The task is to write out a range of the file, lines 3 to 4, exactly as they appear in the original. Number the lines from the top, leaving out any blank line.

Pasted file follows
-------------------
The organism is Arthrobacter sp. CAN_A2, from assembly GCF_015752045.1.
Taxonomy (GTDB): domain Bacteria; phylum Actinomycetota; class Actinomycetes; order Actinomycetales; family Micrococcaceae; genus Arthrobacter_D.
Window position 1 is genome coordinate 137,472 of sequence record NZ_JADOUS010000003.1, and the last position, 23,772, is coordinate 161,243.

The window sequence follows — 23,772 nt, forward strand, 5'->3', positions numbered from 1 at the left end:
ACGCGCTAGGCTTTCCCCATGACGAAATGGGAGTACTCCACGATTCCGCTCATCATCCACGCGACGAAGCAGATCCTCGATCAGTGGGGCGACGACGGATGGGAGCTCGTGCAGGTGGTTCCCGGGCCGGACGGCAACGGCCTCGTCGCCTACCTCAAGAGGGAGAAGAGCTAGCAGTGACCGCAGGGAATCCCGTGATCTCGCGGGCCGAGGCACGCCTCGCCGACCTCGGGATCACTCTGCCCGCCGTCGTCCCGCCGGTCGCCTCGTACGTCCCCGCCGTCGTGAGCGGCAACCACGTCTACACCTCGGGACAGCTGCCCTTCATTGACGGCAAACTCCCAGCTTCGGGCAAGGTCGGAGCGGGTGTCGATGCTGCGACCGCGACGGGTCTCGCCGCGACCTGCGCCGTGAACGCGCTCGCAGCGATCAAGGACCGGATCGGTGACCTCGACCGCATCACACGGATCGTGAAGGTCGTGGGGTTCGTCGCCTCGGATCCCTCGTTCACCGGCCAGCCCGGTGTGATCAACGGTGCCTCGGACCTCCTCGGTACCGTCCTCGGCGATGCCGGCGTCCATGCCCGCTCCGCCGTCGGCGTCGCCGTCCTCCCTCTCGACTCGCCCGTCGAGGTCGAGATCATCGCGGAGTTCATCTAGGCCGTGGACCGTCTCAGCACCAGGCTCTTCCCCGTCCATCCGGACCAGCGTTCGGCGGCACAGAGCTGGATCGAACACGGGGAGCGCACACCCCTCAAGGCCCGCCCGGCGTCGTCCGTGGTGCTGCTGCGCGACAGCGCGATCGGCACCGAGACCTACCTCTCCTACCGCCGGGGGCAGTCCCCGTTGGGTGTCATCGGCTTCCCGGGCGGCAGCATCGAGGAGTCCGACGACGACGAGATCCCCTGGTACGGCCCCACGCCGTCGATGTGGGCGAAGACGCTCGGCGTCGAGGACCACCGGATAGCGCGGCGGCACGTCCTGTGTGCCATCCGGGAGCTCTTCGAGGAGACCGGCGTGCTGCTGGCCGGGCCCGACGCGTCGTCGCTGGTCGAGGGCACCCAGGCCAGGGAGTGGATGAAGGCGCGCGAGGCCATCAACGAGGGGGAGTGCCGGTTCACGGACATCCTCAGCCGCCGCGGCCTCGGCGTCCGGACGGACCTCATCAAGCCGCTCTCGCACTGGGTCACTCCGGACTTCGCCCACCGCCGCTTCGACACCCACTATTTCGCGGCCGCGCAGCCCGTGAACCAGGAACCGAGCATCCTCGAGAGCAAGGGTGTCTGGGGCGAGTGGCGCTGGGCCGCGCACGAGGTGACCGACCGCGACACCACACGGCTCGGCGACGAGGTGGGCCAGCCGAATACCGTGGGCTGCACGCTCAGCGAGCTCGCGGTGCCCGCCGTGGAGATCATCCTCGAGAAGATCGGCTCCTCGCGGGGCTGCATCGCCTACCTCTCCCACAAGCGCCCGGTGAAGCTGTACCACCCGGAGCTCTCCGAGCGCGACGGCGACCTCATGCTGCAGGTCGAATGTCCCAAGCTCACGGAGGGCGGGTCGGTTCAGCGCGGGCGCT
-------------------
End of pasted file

Window position 1 is genome coordinate 137,472 of sequence record NZ_JADOUS010000003.1, and the last position, 23,772, is coordinate 161,243.

The window sequence follows — 23,772 nt, forward strand, 5'->3', positions numbered from 1 at the left end: